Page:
How do you cite case law in APA 7th edition?

APA 7th edition prescribes a specific format for citing case law in your reference list. When citing a case, be sure to include the name of the case, the court and the year the case was decided. You should also include the volume and page numbers of the case report you are citing.

Here is an example of how to cite a case in APA 7th edition:

Smith v. Jones, 987 U.S. 696 (1993).

Vol. 987 of the United States Reports. Pp. 696-701.

What is a case citation example?

A case citation example is a legal reference to a specific case. Case citations are used in legal documents to identify the legal authority that a lawyer is relying on to make their argument. Case citations typically include the name of the case, the year it was decided, and the court that heard the case.

There are a number of different formats for case citations. The most common format is the “Bluebook” style, which is used in the United States. Other countries have their own style guides, such as the “Oxford Standard for Citation of Legal Authorities” in the United Kingdom.

There are a number of websites that provide information on how to cite cases using the Bluebook style. One such website is the Harvard Law School Library website.

How do you quote a law in an essay?

When quoting a law in an essay, it is important to format the citation correctly. The following guidelines will help you properly cite a law in an essay.

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In order to quote a law in an essay, you must first identify the specific law that you are referencing. You can find the citation for a law in a variety of places, such as the United States Code or the Code of Federal Regulations.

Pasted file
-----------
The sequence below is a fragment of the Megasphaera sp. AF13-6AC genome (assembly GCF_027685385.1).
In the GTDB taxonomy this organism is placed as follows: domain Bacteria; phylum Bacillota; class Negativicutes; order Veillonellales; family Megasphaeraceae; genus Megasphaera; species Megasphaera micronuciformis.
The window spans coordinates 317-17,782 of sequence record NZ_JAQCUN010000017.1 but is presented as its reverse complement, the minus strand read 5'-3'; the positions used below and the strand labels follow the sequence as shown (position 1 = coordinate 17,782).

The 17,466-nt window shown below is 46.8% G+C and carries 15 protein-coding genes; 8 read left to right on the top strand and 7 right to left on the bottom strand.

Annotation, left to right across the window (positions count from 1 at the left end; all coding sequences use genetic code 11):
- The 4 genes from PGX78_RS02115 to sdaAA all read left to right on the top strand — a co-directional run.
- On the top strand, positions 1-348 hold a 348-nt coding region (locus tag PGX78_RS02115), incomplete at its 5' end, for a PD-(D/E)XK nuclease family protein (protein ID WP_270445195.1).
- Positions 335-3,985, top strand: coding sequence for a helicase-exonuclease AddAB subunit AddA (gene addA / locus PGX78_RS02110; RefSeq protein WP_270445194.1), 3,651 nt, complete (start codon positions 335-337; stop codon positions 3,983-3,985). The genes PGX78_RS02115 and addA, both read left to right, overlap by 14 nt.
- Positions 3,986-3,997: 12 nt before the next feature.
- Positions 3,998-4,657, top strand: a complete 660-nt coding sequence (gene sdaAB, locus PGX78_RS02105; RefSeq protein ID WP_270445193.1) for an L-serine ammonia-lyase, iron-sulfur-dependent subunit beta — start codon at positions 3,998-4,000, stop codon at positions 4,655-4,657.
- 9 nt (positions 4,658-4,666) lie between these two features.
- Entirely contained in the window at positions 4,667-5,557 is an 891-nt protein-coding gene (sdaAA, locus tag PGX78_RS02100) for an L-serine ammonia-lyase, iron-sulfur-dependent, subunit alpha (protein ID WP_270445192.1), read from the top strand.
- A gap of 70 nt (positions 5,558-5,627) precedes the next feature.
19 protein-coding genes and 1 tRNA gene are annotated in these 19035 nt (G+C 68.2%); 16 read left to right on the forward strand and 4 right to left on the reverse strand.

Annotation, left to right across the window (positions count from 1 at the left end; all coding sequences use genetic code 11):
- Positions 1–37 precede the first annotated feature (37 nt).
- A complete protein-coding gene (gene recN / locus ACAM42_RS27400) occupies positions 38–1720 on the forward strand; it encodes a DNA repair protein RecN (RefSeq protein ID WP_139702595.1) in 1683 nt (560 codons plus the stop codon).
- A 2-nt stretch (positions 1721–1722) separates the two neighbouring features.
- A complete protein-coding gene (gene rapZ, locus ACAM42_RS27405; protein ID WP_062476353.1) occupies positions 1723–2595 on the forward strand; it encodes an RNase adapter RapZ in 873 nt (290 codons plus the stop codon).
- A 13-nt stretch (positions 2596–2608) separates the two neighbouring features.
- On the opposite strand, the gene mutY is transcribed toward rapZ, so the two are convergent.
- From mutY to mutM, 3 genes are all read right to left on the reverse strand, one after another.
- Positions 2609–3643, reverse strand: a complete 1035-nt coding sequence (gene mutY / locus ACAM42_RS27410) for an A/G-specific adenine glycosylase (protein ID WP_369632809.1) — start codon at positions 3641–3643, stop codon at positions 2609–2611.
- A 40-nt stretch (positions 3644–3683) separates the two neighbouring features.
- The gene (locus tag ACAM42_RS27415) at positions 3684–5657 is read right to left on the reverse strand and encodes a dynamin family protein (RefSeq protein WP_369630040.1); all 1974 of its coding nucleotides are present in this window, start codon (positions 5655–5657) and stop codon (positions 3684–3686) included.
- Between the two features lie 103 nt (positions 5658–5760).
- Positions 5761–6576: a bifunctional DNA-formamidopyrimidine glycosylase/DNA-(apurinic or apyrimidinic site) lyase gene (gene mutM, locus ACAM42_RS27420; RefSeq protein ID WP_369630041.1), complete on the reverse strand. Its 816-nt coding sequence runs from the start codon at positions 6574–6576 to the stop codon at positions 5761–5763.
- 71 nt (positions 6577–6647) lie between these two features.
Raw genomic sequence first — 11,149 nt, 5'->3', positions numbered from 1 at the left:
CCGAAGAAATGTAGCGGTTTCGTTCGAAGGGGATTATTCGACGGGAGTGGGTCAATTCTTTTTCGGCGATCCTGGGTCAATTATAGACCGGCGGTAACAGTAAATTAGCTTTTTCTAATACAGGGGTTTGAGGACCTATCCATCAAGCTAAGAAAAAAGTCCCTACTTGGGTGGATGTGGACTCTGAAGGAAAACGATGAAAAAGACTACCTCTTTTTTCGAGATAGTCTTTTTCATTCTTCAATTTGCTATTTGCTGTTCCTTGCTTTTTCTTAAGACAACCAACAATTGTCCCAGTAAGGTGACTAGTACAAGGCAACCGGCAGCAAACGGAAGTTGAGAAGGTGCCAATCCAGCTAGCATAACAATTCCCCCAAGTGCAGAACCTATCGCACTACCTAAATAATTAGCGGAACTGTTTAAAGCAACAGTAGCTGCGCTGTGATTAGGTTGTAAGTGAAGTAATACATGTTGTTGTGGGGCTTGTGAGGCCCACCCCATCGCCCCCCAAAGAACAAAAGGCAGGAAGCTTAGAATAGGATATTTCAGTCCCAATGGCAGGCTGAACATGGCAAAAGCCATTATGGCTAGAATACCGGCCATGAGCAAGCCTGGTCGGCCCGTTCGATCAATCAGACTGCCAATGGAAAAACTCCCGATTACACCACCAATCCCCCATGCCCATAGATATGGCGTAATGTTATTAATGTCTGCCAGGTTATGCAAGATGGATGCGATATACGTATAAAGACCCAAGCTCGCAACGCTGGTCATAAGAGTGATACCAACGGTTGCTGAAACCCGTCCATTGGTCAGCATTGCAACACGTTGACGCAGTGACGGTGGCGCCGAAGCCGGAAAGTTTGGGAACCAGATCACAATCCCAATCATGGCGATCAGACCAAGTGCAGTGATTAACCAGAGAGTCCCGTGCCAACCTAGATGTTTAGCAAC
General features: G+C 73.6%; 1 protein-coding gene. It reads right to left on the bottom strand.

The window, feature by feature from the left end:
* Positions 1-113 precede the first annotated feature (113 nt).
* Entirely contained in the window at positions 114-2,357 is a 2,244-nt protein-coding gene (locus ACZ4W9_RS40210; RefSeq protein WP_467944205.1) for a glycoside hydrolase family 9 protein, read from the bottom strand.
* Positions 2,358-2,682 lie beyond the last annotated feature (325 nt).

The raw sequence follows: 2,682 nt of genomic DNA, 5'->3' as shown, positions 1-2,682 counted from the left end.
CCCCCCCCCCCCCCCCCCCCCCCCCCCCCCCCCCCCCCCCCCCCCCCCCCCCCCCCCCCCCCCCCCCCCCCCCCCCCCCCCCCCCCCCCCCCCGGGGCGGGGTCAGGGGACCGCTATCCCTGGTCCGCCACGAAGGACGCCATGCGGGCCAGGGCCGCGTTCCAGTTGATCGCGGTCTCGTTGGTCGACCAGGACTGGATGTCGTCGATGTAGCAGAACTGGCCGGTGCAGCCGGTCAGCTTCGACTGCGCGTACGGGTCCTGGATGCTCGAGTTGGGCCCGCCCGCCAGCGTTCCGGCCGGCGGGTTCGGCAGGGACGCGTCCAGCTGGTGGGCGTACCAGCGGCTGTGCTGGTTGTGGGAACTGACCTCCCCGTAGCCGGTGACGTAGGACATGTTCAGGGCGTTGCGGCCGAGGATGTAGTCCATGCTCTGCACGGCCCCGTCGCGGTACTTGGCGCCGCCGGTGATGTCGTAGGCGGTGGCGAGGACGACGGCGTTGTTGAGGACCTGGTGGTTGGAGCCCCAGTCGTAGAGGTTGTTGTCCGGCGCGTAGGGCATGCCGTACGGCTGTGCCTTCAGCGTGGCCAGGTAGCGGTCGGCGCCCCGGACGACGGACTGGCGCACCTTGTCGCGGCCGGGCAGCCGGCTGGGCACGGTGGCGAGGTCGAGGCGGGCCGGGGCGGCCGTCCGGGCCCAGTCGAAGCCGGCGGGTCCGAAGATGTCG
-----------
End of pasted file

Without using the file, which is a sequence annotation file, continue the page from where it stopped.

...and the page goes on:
Once you have located the citation for the law, you must include the following information in your essay:

-The name of the law

-The year the law was passed

-The section of the law that you are quoting

Here is an example of how to cite a law in an essay:

The Patriot Act (Public Law 107-56) was passed in 2001. Section 215 of the Patriot Act allows the FBI to obtain “business records” that are relevant to an investigation.

How do I cite a law in APA 6?

When citing a law in APA 6th edition, there are a few elements that need to be included in order to properly attribute the source.

First, the author of the law should be included in the reference. This can be done by listing the name of the state where the law was passed (e.g., California), the name of the agency that created the law (e.g., Department of Agriculture), or the name of the individual who wrote the law (e.g., Governor Jerry Brown).

Next, the year the law was passed should be included.

Finally, the law number should be included. This can be found by searching the internet or by looking through the law book.

Here is an example of how to cite a law in APA 6th edition:

California Department of Agriculture. (2017). California Food, Agriculture, and Labor Code. Retrieved from https://leginfo.legislature.ca.gov/faces/codes_displayText.xhtml?lawCode=FAC&division=&title=7.&part=2.&chapter=2.

In-text citation: (California Department of Agriculture, 2017)